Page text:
After setting career highs in yards rushing and rush attempts during the Bengals 10-6 AFC North championship season (which feels like 10 years ago already), running back Cedric Benson followed that up with could be considered a disappointment, nearly setting a career low with a 3.5 yard/rush average. His 26-yard run in the second quarter against the Bills now stands as the shortest "long run" of any given year. Five fumbles lost last season laps the four he lost during the previous five seasons in his career; he fumbled seven times last year, equaling his combined fumble total before the season. On the other hand he did set career highs in touchdowns rushing, receptions and he scored his first receiving touchdown against the Carolina Panthers. So there's that.
Oh, he also has two pending assault charges to answer for.
It's a difficult suggestion that the Bengals should re-sign Benson, so we won't necessarily make that. Yet we can't get the nagging feeling out of our minds with the possibility and the idea of bringing back Benson, even after a disappointing season and an even worse offseason.
Benson has proven to be a productive running back when the Bengals offensive philosophy dictated it. During Cincinnati's 10-6 season that won the AFC North crown (no, it feels like 20 years ago), the Bengals ran the football 49.95% of the time. And of the times the Bengals ran the football, Benson accounted for 60.8% of the team's rushing yards and 59.6% of their total attempts. During their 4-12 follow-up campaign, the Bengals ran the football 40.9% of the time. And of those rushing attempts, Benson accounted for 75% of the team's total rushes and 73% of their total yards rushing. A severe decline in rushing offense and an increase of Benson's participation. There are unigornable differences, of course, largely saturating those numbers. Benson missed three games in 2009, allowing Bernard Scott to try his hand as a feature back. Until he got hurt. Larry Johnson substituted until Benson returned.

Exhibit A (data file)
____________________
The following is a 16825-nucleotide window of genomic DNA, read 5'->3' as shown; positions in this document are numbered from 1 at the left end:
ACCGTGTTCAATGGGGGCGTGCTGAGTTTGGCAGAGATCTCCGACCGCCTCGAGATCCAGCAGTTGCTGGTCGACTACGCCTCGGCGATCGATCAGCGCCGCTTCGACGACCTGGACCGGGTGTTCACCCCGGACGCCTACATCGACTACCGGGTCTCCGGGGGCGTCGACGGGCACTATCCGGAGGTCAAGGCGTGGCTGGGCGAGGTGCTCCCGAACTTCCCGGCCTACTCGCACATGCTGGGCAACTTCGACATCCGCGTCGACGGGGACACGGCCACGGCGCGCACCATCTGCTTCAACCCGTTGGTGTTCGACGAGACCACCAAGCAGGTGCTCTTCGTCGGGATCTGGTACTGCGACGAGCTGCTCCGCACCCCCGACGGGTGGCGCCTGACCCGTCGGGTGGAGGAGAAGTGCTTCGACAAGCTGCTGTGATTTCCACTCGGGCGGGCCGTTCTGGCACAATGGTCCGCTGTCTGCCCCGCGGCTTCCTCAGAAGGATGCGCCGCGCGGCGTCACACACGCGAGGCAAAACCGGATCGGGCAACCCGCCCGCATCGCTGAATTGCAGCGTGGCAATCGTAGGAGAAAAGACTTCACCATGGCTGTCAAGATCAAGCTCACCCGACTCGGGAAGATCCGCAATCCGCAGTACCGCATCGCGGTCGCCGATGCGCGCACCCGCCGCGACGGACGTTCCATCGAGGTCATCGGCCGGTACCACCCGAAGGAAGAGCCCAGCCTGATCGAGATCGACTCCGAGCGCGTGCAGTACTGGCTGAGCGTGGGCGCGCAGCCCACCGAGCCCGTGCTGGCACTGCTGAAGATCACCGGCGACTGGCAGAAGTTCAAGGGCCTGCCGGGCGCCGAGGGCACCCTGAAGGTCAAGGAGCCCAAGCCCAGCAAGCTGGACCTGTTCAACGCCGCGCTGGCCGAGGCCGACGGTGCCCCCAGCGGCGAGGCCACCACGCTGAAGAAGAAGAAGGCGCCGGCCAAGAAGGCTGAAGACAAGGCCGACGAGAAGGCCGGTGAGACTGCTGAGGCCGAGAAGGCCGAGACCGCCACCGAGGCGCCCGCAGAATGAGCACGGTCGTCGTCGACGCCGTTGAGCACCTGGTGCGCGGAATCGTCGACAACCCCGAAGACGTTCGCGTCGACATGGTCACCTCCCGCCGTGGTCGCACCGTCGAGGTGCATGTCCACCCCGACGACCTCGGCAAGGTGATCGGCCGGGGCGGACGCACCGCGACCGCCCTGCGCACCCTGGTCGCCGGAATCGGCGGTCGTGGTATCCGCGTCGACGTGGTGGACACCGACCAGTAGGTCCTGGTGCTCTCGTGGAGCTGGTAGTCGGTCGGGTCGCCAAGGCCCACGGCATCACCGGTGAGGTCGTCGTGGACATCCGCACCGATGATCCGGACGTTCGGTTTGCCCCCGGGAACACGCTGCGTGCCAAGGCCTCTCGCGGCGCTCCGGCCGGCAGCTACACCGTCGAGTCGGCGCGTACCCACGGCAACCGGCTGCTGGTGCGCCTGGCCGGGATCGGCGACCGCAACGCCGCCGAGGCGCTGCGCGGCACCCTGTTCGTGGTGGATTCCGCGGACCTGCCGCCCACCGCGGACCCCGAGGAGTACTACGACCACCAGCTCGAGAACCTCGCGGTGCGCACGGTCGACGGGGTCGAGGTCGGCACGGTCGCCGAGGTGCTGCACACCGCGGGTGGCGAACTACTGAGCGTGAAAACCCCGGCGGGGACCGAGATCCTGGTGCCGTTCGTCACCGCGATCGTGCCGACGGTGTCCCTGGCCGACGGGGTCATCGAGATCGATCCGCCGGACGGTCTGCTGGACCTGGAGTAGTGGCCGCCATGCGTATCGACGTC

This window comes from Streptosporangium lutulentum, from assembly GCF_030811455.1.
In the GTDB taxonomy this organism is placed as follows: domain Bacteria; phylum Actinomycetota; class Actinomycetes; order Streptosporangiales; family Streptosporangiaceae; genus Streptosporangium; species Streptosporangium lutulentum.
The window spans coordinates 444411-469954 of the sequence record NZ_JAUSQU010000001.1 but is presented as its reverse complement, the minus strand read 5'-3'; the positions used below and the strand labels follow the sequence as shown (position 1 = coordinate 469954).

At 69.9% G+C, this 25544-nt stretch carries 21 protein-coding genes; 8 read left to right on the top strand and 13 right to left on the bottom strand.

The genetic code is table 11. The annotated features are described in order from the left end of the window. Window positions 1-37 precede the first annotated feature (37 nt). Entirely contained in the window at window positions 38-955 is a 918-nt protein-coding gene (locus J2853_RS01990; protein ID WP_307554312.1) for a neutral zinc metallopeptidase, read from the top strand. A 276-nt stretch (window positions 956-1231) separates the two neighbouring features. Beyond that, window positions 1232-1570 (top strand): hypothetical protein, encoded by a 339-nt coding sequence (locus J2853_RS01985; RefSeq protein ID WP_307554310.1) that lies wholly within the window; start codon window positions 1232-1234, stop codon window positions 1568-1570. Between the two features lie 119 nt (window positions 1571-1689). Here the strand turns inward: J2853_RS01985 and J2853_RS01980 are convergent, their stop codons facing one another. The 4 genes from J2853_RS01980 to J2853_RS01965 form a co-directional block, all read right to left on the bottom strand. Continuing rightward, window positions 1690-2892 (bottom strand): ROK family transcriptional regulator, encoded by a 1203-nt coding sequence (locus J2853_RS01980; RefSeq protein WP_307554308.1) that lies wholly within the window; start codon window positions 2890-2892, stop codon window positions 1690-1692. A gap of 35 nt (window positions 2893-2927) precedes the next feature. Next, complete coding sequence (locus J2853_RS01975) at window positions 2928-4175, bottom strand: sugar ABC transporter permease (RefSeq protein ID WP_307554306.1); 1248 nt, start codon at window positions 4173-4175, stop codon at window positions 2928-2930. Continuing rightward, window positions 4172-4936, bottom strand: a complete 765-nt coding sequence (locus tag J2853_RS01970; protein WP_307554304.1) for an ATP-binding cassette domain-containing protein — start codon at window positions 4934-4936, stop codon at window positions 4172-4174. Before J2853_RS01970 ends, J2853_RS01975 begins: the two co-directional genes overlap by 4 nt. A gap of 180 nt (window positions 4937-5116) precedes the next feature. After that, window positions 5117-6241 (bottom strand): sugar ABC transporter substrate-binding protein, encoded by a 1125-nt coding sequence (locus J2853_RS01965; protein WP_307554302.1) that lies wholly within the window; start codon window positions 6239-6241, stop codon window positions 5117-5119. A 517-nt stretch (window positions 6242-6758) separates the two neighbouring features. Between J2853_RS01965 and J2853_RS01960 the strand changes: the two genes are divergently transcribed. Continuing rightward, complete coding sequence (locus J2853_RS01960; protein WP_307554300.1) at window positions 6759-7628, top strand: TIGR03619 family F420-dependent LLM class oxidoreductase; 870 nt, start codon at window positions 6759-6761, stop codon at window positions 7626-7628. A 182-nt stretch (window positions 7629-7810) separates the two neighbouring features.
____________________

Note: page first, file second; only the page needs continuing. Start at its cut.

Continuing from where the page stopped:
Yet Cincinnati's obsession to throw the football last season destroyed the team's rhythm to run the football. Bengals quarterbacks attempted 590 passes in 2010; third most since 1988. History is aided in Cincinnati's argument that the less you throw, the more you gain. Three of the team's five lowest passing attempt totals during any given year includes the 1988 Super Bowl team (only 392 pass attempts), the 1990 (425) and 2009 (477) playoff squads. Yet the top-five seasons with the most pass attempts all ended with losing records.
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Here's another fact. The Bengals need a running back. Sure. They could go after some of the more popular names in free agency, but it's not like the Bengals would be the only team bidding on them. And no matter how much they are reportedly forced to spend, the justification of a contract, compared to the importance of the position, will weigh heavily in Mike Brown's mind. That's why we don't keep guards, cornerbacks or safeties. A guy like DeAngelo Williams sounds nice, yet other teams will work their general manager magic to acquire him, most likely knocking Cincinnati out of the running because that's just what happens. Listen to me. Sounding pessimistic. The Bengals could surprise us. History suggests otherwise.